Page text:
The rise of Science and its triumphant march to the forefront of Western civilisation was accomplished through struggle against prevailing religious traditions and dogmas, and was seen as a threat which led to persecution, including torture or retraction under threat of torture, of scientific insights and ideas. The result appears to have been to set up a conflict whereby Science used its strength of reliance of reproducible facts and the tremendous results it was achieving in the physical life and well-being of man, to beat down the power of Religion in order to rise up itself. Thus was set up a dynamic whereby Science took on religion, philosophy, art and literature as not being realistic and not achieving the kind of results that Science could show. Sri Aurobindo calls this a period of “negation” which set back these other disciplines enormously as they were being minimized in relation to the power of Science in its ascendancy. Some of this was also due to the fact that over time these disciplines had become far too abstract and divorced from the reality of life and its meaning to a great degree. The period of negation helped to return each of these disciplines to their original basis and roots and thus, provided a new strength for the to rise anew in a more powerful and effective form.
Sri Aurobindo notes: “in its war against religious obscurantism Science almost succeeded in slaying religion and the religious spirit. But philosophy had become too much a thing of abstractions, a seeking for abstract truths in a world of ideas and words rather than what it should be, a discovery of the real reality of things by which human existence can learn its law and aim and the principle of its perfection. Poetry and art had become too much cultured pursuits to be ranked among the elegances and ornaments of life, concerned with beauty of words and forms and imaginations, rather than a concrete seeing and significant presentation of truth and beauty and of the living idea and the secret divinity in things concealed by the sensible appearances of the universe. Religion itself had become fixed in dogmas and ceremonies, sects and churches and had lost for the most part, except for a few individuals, direct contact with the living founts of spirituality. A period of negation was necessary. They had to be driven back and in upon themselves, nearer to their own eternal sources. Now that the stress of negation is past and they are raising their heads, we see them seeking for their own truth, reviving by virtue of a return upon themselves and a new self-discovery. They have learned or are learning from the example of Science that Truth is the secret of life and power and that by finding the truth proper to themselves they must become the ministers of human existence.”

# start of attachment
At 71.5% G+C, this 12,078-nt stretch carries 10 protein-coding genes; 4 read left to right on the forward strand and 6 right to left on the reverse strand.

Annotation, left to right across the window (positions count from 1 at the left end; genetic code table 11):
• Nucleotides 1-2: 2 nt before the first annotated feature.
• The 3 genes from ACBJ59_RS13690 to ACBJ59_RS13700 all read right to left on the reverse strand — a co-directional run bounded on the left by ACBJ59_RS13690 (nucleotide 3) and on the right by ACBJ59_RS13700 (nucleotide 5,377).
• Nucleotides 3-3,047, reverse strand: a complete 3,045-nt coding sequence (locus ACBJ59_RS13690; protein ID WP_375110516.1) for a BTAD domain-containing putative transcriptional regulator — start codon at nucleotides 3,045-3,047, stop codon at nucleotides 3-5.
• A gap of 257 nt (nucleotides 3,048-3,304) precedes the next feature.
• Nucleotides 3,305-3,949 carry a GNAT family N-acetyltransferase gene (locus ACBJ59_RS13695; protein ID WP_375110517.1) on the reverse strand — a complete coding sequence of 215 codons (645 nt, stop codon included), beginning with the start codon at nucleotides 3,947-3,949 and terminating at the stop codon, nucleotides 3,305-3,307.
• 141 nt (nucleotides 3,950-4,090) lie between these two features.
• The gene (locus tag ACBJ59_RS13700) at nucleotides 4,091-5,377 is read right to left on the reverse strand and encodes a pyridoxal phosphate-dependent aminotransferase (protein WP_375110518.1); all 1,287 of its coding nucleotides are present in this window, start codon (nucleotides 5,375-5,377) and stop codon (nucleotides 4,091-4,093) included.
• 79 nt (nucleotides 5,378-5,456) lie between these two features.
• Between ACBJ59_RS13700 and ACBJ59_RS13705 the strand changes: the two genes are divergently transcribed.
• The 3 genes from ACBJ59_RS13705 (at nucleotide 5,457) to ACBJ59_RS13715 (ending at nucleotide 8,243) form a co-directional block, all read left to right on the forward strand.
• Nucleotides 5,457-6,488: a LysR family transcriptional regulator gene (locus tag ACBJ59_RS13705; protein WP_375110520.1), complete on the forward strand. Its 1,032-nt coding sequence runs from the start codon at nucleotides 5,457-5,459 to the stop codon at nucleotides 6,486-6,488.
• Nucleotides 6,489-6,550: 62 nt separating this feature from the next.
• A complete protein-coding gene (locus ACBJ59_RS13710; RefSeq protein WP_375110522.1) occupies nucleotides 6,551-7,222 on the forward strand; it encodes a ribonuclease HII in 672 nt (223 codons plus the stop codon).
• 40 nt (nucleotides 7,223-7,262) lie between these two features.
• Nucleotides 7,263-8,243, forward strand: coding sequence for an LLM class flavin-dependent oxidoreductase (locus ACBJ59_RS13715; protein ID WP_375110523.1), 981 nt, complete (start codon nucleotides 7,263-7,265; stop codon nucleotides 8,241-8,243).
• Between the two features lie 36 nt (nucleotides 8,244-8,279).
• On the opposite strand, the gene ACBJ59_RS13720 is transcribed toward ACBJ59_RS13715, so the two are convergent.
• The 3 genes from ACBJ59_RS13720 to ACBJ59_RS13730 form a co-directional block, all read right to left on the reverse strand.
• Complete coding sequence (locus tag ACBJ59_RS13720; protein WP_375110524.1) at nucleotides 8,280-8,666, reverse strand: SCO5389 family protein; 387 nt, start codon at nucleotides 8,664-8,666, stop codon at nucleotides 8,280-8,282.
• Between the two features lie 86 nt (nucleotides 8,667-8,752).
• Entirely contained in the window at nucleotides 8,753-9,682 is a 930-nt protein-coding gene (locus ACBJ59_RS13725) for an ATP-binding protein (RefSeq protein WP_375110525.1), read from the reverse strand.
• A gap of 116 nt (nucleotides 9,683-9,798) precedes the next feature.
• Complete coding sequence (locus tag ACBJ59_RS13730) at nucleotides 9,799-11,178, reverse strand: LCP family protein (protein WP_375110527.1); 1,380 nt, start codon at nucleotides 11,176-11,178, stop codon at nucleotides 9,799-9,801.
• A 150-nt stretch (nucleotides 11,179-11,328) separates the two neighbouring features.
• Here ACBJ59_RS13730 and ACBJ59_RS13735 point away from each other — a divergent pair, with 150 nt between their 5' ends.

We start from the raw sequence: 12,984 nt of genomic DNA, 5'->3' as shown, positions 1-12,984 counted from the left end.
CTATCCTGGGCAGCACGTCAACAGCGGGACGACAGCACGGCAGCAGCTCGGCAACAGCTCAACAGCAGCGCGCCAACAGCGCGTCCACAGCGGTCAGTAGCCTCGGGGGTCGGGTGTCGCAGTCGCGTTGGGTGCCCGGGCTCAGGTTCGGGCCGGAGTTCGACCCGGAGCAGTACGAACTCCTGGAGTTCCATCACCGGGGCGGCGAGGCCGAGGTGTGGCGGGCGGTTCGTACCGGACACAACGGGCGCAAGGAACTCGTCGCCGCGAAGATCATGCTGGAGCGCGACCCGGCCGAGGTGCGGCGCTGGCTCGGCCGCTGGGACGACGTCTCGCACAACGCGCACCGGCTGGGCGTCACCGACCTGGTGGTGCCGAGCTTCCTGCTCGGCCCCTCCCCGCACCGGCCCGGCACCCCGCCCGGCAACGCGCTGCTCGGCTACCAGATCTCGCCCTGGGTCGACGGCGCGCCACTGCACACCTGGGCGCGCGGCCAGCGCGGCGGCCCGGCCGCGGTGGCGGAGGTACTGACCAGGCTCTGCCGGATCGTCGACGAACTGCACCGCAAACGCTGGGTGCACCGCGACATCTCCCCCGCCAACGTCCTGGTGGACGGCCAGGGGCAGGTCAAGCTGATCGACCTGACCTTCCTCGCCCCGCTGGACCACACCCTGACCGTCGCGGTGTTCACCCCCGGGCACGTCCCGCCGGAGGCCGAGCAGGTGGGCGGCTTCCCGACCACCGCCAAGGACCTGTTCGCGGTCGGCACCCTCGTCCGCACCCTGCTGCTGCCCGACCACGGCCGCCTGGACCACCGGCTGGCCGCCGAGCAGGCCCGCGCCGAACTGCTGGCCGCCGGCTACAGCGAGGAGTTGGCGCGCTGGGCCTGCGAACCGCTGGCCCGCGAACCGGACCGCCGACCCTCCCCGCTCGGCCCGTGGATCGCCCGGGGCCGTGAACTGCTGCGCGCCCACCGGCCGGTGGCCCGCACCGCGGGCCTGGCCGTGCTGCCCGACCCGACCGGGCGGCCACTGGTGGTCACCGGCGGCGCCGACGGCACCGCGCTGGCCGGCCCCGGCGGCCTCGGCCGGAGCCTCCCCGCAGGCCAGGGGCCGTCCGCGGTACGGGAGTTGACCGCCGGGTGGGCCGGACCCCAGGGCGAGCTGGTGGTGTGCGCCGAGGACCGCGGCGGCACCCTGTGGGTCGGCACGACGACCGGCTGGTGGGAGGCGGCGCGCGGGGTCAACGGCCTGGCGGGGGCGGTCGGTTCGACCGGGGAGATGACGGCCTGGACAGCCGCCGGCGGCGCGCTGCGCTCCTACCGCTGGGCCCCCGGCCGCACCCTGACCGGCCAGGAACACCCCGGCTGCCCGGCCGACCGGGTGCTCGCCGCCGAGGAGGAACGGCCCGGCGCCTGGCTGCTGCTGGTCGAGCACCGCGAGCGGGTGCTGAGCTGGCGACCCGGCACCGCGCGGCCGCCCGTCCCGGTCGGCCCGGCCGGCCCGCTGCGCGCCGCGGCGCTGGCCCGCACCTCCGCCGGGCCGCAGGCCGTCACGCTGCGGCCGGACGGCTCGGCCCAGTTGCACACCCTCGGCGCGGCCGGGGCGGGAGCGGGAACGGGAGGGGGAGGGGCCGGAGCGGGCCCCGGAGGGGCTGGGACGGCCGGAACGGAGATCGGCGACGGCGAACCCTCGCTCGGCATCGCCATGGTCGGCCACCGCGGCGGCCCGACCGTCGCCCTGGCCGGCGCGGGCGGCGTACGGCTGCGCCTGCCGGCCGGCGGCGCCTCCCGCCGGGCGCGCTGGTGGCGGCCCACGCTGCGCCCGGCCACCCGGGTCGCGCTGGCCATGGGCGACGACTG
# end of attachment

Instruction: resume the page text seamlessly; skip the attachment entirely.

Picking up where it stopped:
Sri Aurobindo, The Human Cycle: The Psychology of Social Development, Chapter 8, Civilisation and Barbarism, pp. 78-79